Should we report our cybercrime leaks?

Written by Edwin van Andel - Hacker and public speaker for Zerocopter

Yesterday the Dutch parliament passed a law stating that organisations now have the obligation to report on severe cyberattacks.

Last week in a dutch newspaper, an article emerged in which an interview was done with the Dutch ex-prosecutor, Aldo Verbruggen. The topic was cybercrime, or better, if reporting cybercrime really would contribute to a better society.

In the article he stated that companies might be better of not reporting cybercrime to the dutch police, as it would damage the company more than it would benefit them. The public might move away from it after possible public shaming, and this might be of greater impact than just not reporting the hack and maybe getting fined for doing that.

His statements are based on the facts that a lot of cybercrime hits from outside of the Netherlands, and so getting the actual offenders prosecuted is virtually impossible, and his opinion that the Dutch government can not convince him of the need and benefits to do the reporting.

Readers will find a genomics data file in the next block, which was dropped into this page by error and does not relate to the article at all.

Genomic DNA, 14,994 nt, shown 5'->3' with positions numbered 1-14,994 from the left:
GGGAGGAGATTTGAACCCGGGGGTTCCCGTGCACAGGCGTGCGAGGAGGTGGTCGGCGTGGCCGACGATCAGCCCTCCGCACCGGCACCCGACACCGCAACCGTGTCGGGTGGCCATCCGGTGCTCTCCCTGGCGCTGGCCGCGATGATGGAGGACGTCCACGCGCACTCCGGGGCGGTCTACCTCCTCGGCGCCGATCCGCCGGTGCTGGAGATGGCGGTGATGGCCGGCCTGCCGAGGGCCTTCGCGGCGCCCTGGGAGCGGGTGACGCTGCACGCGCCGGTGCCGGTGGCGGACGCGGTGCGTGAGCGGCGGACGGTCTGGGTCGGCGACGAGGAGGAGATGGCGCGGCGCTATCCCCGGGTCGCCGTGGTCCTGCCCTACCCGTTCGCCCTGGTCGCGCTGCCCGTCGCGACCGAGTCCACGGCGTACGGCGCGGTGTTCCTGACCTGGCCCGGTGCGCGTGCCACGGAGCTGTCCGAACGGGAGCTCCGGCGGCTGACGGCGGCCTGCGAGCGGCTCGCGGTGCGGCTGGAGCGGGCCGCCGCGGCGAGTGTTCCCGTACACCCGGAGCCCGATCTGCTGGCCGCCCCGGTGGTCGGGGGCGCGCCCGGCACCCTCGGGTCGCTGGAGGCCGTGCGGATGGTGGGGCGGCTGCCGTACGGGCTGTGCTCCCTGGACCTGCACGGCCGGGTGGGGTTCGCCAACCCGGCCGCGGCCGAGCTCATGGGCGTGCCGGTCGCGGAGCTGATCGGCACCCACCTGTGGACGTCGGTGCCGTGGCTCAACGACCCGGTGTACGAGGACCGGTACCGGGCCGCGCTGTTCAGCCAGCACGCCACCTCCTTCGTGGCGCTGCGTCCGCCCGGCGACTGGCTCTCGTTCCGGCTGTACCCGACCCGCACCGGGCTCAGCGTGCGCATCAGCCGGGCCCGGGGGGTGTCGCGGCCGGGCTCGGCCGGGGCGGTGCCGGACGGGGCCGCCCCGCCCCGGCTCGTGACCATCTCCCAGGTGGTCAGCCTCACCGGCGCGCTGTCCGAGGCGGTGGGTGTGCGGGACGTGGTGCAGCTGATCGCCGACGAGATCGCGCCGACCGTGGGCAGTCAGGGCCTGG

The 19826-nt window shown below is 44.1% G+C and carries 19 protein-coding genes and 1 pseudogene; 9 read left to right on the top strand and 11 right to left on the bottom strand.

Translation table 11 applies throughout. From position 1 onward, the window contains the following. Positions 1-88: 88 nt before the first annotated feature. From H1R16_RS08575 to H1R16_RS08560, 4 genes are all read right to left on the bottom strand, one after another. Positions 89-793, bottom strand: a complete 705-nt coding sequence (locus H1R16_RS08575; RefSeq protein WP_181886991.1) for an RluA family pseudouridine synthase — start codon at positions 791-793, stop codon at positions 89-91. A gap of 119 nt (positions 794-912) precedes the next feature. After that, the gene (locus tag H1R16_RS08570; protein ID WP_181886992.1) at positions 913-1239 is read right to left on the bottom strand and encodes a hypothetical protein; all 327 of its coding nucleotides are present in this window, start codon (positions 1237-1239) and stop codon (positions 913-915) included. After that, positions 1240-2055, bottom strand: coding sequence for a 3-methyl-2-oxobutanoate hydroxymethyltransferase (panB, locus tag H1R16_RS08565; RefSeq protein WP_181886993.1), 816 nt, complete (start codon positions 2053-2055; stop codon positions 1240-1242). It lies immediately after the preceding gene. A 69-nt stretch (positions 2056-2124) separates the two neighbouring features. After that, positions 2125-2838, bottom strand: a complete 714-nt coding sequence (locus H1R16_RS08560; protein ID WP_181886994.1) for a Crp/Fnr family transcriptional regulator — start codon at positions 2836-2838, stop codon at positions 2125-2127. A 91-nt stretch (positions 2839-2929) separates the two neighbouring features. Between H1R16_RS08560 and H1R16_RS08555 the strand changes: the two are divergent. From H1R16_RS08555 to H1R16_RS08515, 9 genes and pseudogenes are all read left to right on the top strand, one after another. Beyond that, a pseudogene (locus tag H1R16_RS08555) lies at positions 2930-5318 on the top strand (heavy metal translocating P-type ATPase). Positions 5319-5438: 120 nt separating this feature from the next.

This is of course a horrible article to read from the dutch cybercrime fighting government and justice department. They just passed a law that orders any company losing customers- and/or privacy sensitive data to report this to the authorities. If not done in time, or if can't be proven that the company did enough to protect this data, they could be fined up to € 820.000.

The most interesting part for us however, is the solution Aldo Verbruggen proposes to get the society to be more resistant to cybercrime: make use of ethical hackers. He sees the usage of ethical (white-hat) hackers by government and police as the only solution to get the companies and society as protected as possible. The magic words are returning one’s: PPP or Public Private Partnerships.

We as Zerocopter want to help. We facilitate Responsible Disclosure solutions where hackers interact with reporting hackers and create ‘human readable reports’, as well as bug bounty programs using hackers from around the world on a no cure no pay basis. And this works.

Hackers are pretty cool and important people, and in this case a part of the solution on fighting cybercrime. Use them.

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